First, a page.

This guide will have you fully prepared when the truck arrives.
If you are reading this guide, the chances are that you have not shipped before, or you are new to how the process works; however, you could be part of a warehouse crew and are familiar with most of this stuff already. This guide will cover all of the cornerstones of the freight industry and will map out the road to preparedness for shippers. For people who have less than 150 pounds (68 kilograms) in total commodity weight (something in a small box), service has to be requested from a parcel carrier such as UPS, FedEx, or DHX. Small items for parcel carriers are not the subject of this shipping guide. This is about shipping pallets, crates, and big trucks carrying big things. The shipping industry is highly detail-oriented, and it is important to be ready in full confidence by getting an understanding of how to be ready to ship your items effectively.
I: Short Glossary of Essential Terms
shipper – the origin party to the shipment freight quote from where the freight is picking up.
consignee – the destination/receiving party where the freight is delivering.
freight class – the rating assigned to LTL shipments based upon density
density – the amount of space a shipment occupies (a measurement in pounds per cubic foot)
FTL – full truckload
LTL – less than truck load
II: What type of truck is required?
There may be vehicle and trailer requirements depending on the weight and dimensions of the commodity being transported. There are many various types of trailers that are attached to the truck. For example, a flatbed is an open air platform with no covering. Also, a step-deck flatbed has a lowered center so as to acquire enough vertical space for tall items in order to clear bridges. A dry van is the most typical type of enclosed trailer, which is what you would consider to be a typical semi-truck trailer or commonly called a 53-foot van. Many smaller delivery box trucks of 40′ or 24′ in length are more accessible for small business and residential deliveries where a longer vehicle attempting to exit a tight street/facility access is difficult and dangerous.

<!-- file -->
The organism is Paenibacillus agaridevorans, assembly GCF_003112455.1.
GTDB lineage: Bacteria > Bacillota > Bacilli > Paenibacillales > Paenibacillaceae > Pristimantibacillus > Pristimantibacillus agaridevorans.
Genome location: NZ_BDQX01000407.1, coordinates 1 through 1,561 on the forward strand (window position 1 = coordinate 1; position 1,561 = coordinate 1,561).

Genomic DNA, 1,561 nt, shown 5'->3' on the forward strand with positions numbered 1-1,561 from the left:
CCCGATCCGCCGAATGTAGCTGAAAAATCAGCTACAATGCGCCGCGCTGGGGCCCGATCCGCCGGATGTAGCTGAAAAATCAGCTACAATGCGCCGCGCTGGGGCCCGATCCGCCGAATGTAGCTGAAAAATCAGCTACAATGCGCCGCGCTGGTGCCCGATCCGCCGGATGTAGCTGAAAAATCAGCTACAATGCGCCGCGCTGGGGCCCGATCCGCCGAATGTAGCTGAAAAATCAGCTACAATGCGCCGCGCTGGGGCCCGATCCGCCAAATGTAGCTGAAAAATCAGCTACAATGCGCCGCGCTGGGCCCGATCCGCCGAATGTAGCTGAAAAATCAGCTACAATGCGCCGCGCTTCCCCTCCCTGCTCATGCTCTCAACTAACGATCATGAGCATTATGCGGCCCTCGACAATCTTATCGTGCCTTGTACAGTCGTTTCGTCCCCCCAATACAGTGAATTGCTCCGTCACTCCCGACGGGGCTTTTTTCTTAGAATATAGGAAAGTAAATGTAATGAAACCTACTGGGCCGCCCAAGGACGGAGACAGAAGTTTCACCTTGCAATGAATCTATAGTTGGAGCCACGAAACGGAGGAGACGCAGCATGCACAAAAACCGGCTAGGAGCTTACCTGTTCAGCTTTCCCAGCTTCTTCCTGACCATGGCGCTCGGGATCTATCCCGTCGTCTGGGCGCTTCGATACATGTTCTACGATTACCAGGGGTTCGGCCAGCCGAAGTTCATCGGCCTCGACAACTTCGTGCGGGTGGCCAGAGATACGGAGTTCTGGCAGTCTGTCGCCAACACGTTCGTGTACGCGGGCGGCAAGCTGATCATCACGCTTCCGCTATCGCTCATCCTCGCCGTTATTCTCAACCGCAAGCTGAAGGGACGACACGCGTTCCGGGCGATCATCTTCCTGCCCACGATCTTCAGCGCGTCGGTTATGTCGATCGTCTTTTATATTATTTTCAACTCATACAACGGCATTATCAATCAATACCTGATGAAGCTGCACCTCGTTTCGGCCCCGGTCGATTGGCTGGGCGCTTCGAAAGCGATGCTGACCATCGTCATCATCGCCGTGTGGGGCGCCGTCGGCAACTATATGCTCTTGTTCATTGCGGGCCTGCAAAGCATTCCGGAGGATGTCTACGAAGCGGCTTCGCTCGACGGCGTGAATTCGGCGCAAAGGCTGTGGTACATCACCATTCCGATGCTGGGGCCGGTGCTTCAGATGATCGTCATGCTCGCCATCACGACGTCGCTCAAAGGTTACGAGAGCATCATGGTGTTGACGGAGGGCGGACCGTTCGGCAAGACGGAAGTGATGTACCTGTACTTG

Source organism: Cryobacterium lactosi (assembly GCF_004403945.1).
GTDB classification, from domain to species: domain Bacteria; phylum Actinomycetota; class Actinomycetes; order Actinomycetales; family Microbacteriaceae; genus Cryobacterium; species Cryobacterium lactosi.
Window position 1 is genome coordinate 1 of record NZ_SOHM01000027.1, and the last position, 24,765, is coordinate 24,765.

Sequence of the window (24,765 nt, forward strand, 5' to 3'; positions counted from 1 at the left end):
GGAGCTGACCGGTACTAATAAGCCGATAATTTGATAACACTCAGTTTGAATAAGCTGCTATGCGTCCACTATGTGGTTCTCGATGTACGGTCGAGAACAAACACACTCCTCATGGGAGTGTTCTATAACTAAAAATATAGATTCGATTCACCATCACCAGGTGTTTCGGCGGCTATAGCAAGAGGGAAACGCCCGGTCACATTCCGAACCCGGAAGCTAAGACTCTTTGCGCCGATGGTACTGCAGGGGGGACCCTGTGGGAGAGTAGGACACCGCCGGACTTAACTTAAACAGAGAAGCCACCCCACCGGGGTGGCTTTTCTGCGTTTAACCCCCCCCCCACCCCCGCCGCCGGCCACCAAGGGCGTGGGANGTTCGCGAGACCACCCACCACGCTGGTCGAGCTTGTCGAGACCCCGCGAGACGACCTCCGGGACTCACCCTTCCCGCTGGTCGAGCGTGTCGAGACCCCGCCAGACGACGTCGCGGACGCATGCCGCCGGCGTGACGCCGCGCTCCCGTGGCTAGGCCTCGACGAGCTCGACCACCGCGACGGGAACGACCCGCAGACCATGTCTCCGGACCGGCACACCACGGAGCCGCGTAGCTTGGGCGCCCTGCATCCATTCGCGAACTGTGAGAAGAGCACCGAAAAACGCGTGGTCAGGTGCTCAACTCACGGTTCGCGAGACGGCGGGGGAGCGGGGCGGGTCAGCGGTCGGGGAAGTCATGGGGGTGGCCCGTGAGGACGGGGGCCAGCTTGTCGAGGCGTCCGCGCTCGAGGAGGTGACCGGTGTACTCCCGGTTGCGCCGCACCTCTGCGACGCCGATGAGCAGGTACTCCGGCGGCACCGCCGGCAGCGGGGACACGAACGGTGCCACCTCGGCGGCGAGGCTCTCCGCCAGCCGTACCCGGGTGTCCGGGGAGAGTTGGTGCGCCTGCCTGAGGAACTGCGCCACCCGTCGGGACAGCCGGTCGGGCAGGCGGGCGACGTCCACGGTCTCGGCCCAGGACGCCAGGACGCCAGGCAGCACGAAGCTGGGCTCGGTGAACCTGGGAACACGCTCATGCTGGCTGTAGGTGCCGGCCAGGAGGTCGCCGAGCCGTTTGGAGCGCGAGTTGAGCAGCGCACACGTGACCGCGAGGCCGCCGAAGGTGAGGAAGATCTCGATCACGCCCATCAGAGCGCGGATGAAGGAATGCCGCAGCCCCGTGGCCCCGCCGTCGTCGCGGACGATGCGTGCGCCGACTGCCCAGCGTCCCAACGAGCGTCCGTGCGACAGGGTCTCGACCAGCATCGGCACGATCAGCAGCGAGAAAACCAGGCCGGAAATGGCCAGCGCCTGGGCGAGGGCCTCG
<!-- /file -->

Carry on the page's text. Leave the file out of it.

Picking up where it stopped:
The weight and dimensions of the load will determine whether the shipment is a full truckload (FTL), a less than truckload (LTL), or a volume/partial truckload (VPTL or PTL). A shipment totaling only a few pallets or a few crates, generally not using more than 10 to 16 feet of trailer space (depending on carrier), means that your shipment qualifies as LTL. These types of shipments require your commodity be assigned a freight class via an item classification system. Note for FTL or flatbed customers, prepare to make arrangements to load and unload the shipment from the truck especially if the desired goal is to save money. The maximum weight for a truckload is usually around 40 to 44 thousand pounds (18 to ~20 thousand kilograms ). If your shipment occupies 12-14 linear feet or more of trailer space, then it qualifies as a volume or partial load.
III: Getting ready to ship
a. Do you need to palletize or crate your item?
The first step to preparing for a shipment is selecting a handling unit that allows for your item(s) to be transported efficiently and safely. A handling unit is considered a forklift-ready preparation of the item to be shipped with. Oftentimes, the slot where forklifts and pallet jacks are inserted under the freight is called “cribbing”. In a lot of cases, however, large items to be loaded on a flatbed truck can just be hoisted on to the truck with a forklift or other loading equipment and moved as a piece and strapped to the platform appropriately (and possibly even covered with tarps for weather protection). Sometimes, ramps may even be available to drive or move vehicles or equipment on to the truck bed. In general cases when you need to palletize the shipment, standard pallets most commonly suffice to accommodate the handling of the items, but the following is an extensive list of the types of shipping handling units: